It ranks as one of the darkest moments of Canadian history.
As the Second World War unfolded, marked by Japanese invasions of British Hong Kong and Malaya and the attack on Pearl Harbor on Dec. 7, 1941, some 22,000 Japanese Canadians were stripped of their homes and businesses and sent to internment camps and farms in British Columbia and across Canada.
Their homes and businesses were confiscated and sold by the federal government.
And unlike prisoners of war, who are protected by the Geneva Convention, Japanese Canadians had to pay for their own internment as their movements were restricted and their mail censored.
It took until April 1, 1949 before they were given back full citizenship rights, including the right to vote and the right to return to the West Coast.
Thirty-nine years later, on September 22, 1988, Prime Minister Brian Mulroney apologized and announced a $300 million compensation package.
It included $21,000 for each of the 13,000 survivors, $12 million for a Japanese community fund and $24 million to create a Canadian race relations foundation, to ensure such discrimination never happens again.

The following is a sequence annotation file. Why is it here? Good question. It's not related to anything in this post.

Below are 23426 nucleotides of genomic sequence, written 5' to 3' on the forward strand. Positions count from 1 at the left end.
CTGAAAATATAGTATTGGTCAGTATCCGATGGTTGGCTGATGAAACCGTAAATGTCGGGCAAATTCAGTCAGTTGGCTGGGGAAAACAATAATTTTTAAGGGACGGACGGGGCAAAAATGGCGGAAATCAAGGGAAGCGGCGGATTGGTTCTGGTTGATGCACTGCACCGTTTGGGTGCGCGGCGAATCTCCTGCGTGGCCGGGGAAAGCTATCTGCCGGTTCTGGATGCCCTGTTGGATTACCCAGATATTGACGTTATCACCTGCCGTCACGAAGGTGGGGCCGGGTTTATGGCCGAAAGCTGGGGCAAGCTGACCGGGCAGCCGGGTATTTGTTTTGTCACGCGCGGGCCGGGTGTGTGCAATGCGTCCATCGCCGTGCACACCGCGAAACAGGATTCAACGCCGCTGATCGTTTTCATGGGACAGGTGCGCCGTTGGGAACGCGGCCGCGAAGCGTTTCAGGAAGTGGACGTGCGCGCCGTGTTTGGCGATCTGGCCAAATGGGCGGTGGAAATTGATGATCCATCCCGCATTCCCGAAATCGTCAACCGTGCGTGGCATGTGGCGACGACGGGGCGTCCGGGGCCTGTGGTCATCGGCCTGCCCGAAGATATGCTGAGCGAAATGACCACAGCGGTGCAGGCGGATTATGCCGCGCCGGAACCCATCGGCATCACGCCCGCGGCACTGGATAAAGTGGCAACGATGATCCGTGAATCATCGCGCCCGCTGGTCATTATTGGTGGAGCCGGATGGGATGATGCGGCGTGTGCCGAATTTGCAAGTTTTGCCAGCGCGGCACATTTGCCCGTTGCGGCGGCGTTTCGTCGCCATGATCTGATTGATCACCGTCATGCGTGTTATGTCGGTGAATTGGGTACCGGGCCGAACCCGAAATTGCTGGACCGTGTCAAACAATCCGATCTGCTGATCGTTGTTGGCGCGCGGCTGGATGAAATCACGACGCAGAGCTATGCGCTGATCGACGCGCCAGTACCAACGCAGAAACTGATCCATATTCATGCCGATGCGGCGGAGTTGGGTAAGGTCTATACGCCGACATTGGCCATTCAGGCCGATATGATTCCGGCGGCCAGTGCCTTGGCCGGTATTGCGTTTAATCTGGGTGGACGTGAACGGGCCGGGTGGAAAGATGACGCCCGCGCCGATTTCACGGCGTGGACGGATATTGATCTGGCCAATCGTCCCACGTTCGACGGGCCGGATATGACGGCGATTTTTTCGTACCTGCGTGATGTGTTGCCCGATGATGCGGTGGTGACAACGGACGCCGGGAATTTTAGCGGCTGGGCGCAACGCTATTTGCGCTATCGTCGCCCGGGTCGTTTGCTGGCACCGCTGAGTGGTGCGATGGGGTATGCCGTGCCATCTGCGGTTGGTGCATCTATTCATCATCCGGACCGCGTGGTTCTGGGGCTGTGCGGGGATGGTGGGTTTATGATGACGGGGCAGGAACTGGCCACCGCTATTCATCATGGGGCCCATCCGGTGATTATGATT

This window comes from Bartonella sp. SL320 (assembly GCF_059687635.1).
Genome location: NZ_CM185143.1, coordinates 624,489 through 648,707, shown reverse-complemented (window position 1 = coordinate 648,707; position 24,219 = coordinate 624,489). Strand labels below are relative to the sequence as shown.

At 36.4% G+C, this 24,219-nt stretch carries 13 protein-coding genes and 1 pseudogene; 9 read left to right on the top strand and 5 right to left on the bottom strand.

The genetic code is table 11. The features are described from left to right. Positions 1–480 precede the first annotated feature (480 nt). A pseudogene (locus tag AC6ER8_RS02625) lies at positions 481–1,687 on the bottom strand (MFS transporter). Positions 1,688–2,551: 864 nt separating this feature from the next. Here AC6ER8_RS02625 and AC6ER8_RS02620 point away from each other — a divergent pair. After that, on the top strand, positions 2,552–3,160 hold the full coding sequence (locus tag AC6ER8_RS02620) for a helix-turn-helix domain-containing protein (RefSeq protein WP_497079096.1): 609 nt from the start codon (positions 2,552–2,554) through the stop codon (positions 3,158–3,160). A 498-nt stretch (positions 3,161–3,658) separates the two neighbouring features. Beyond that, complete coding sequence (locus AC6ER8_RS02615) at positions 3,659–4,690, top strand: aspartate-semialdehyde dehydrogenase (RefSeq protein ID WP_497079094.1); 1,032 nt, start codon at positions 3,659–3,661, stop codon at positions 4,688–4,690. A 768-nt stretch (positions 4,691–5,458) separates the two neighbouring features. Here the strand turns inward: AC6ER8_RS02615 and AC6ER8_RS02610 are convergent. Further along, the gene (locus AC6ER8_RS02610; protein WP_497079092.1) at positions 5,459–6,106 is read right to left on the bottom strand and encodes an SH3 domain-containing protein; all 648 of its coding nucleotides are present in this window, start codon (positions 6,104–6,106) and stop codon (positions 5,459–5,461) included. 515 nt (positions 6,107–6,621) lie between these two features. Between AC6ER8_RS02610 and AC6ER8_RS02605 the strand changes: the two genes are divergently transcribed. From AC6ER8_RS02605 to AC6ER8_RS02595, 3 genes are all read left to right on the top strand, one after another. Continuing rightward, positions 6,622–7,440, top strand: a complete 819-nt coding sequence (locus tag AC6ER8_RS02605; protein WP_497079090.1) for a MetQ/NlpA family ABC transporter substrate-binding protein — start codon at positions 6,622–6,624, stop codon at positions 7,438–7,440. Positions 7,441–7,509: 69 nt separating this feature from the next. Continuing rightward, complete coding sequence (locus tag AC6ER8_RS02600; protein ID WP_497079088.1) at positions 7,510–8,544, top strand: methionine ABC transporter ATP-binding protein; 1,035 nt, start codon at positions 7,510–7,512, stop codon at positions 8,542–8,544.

With a new provincial government in place, members of the Canada’s Japanese community are holding meetings across the country to discuss how the B.C. apology can result in some meaningful action for those past wrongs back in the 1940s.
When the discussions are completed, recommendations will be presented to the province.
I spoke by phone on Monday with Oikawa, whose family were among the victims.Listen